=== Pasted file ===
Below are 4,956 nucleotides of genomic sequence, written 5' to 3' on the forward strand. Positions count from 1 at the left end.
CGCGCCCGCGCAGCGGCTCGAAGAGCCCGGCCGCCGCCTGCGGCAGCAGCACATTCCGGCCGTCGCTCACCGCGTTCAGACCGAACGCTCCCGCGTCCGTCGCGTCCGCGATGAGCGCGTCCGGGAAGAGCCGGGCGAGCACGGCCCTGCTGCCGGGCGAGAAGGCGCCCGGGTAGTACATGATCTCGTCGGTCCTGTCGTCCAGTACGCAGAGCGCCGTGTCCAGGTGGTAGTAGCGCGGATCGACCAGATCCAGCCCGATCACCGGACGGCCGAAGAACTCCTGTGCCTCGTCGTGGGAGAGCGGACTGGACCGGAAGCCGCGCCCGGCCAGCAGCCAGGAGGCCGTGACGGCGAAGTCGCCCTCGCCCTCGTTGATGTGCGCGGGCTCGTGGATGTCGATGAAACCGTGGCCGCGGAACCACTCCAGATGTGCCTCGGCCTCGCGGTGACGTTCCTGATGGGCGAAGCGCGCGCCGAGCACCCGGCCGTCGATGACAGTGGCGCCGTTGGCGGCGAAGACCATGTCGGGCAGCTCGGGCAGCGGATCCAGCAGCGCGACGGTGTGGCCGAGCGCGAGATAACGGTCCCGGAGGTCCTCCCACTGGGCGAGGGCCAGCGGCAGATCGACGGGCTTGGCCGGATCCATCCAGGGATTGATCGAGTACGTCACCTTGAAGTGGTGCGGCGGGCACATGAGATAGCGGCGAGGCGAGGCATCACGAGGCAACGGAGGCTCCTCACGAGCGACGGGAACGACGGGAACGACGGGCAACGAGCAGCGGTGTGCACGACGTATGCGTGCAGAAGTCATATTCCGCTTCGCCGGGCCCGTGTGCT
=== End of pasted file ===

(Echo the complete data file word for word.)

Below are 4,956 nucleotides of genomic sequence, written 5' to 3' on the forward strand. Positions count from 1 at the left end.
CGCGCCCGCGCAGCGGCTCGAAGAGCCCGGCCGCCGCCTGCGGCAGCAGCACATTCCGGCCGTCGCTCACCGCGTTCAGACCGAACGCTCCCGCGTCCGTCGCGTCCGCGATGAGCGCGTCCGGGAAGAGCCGGGCGAGCACGGCCCTGCTGCCGGGCGAGAAGGCGCCCGGGTAGTACATGATCTCGTCGGTCCTGTCGTCCAGTACGCAGAGCGCCGTGTCCAGGTGGTAGTAGCGCGGATCGACCAGATCCAGCCCGATCACCGGACGGCCGAAGAACTCCTGTGCCTCGTCGTGGGAGAGCGGACTGGACCGGAAGCCGCGCCCGGCCAGCAGCCAGGAGGCCGTGACGGCGAAGTCGCCCTCGCCCTCGTTGATGTGCGCGGGCTCGTGGATGTCGATGAAACCGTGGCCGCGGAACCACTCCAGATGTGCCTCGGCCTCGCGGTGACGTTCCTGATGGGCGAAGCGCGCGCCGAGCACCCGGCCGTCGATGACAGTGGCGCCGTTGGCGGCGAAGACCATGTCGGGCAGCTCGGGCAGCGGATCCAGCAGCGCGACGGTGTGGCCGAGCGCGAGATAACGGTCCCGGAGGTCCTCCCACTGGGCGAGGGCCAGCGGCAGATCGACGGGCTTGGCCGGATCCATCCAGGGATTGATCGAGTACGTCACCTTGAAGTGGTGCGGCGGGCACATGAGATAGCGGCGAGGCGAGGCATCACGAGGCAACGGAGGCTCCTCACGAGCGACGGGAACGACGGGAACGACGGGCAACGAGCAGCGGTGTGCACGACGTATGCGTGCAGAAGTCATATTCCGCTTCGCCGGGCCCGTGTGCT